extraordinarily effective [at] forcing through changes which were either deeply unpopular or of no interest to her Labour colleagues… The very existence of the Open University can be linked to Jennie’s grinding determination to see the project through on her own terms… the Open University is one of the most enduring monuments to the Wilson years, made possible by Jennie’s stubborn resistance to its abandonment or dilution.
Archive for November, 2010
The wealthy and philanthropic American, William Benton (1900-1973) was an early enthusiast for The Open University. A staunch Democrat he played an important part in bringing down Joseph McCarthy when he challenged McCarthy’s claims that the State Department was infiltrated by numerous Communists. Despite lack of support from at least some on his side of the House Benton was victorious over McCarthy. The owner of the Encyclopedia Britannica, Benton was a keen advocate of using radio and television to support learning. He financed Harold Wilson’s trips to the USA and maintained a relationship with the Wilson family for many years, including with Harold’s son Robin, who later worked at the OU. He was also close to Geoffrey Crowther and met Arnold Goodman and Walter Perry. His papers can be used as evidence as to how influential he was on Wilson’s development of the idea of what became the OU. They are housed in the University of Chicago and I’m there at present, taking a look at them. One thing I’d like to check is the statement by B. MacArthur, ‘An interim history of the Open University’ in J. Tunstall (ed.) The Open University Opens, Routledge, London 1974, that the idea of the Open University was really born at Easter 1963 in Wilson’s home in discussion with officials of the Labour Party. My suspicion is that it has longer roots and that Wilson’s connection with Benton is of significance.
I’m contributing a paper about the history of the OU at this conference this week. There are a number of relevant strands and papers. In addition to being the location for the social sciences history conference Chicago is where Al Capone committed crimes and where the adventures of the 1990s science fiction animation series ‘Biker Mice from Mars’ occured.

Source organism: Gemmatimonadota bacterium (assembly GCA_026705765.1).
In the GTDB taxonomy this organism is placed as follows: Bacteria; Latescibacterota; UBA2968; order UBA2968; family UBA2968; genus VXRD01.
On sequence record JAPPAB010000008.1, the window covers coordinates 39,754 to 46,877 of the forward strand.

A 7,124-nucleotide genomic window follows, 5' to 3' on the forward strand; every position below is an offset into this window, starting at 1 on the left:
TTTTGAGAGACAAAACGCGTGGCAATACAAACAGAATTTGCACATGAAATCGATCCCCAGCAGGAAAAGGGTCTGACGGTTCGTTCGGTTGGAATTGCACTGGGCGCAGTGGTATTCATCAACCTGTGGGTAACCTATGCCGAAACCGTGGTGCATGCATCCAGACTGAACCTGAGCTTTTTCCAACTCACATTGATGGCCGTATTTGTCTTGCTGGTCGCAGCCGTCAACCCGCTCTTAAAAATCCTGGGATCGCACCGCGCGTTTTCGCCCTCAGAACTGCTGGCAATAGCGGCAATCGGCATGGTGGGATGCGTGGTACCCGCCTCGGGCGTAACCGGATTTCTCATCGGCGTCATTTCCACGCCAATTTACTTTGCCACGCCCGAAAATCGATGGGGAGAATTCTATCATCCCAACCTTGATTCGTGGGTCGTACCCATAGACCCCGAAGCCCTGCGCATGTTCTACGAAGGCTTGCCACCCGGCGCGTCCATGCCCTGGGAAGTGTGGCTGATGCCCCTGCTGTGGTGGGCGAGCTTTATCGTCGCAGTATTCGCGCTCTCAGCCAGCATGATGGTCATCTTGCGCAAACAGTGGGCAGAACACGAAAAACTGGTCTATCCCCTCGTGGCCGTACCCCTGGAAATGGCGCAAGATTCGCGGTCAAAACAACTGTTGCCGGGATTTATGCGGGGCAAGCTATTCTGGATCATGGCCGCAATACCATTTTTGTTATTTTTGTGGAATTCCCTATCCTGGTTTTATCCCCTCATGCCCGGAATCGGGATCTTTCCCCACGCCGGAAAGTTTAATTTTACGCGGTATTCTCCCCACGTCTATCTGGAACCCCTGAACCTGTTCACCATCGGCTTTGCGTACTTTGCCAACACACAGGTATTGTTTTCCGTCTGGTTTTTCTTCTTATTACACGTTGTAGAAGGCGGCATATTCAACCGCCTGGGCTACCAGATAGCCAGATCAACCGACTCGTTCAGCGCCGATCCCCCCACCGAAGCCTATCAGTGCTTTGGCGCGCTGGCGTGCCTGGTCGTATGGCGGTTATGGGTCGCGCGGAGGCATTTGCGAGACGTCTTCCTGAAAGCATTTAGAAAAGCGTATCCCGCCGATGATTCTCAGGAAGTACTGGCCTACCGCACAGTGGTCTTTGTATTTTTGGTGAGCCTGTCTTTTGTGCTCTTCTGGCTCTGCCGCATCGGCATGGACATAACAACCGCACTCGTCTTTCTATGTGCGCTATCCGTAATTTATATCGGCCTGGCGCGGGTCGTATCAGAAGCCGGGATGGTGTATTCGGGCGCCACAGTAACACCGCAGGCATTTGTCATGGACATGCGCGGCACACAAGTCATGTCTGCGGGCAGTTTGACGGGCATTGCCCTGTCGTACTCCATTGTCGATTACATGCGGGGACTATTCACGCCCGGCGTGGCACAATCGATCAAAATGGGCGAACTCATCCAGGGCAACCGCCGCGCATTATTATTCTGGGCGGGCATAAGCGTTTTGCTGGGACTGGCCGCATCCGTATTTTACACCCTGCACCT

However, my research will be centred on archives where papers relating to Harold Wilson and the ideas of a ‘University of the Air’ are lodged. It should be a fascinating and useful experience even if this focus fails to impress my nephew, a Biker Mice fan.
I’m visiting the Ontario Institute for Studies in Education which is part of the University of Toronto, Canada’s largest university. It is an international leader in the research, teaching and study of issues at the heart of education. Here one can study for degrees in Higher Education and also in the History and Philosophy of Education and it also runs a course in how to build a participative online learning community through online discussions and interactive learning sessions so it should be a good place to learn about the Canadian experience of distance education. A few years ago Jennifer Sumner sparked a debate within Open Learning with her ‘critical history of distance education’ , she now works at OISE and and I’m meeting her today.
The first speaker was Professor of Telematics Chris Bissell who gave a whistle-stop tour of the development of home computing and computer-mediated communication at the OU. Prof Bissell pointed out that, as you would expect, the OU had always been ahead of the game when it came to using computers. Its national computer network was established in 1971 with three minicomputers in Newcastle, Walton Hall and the London Regional Office and students could log on at local study centres. (more…)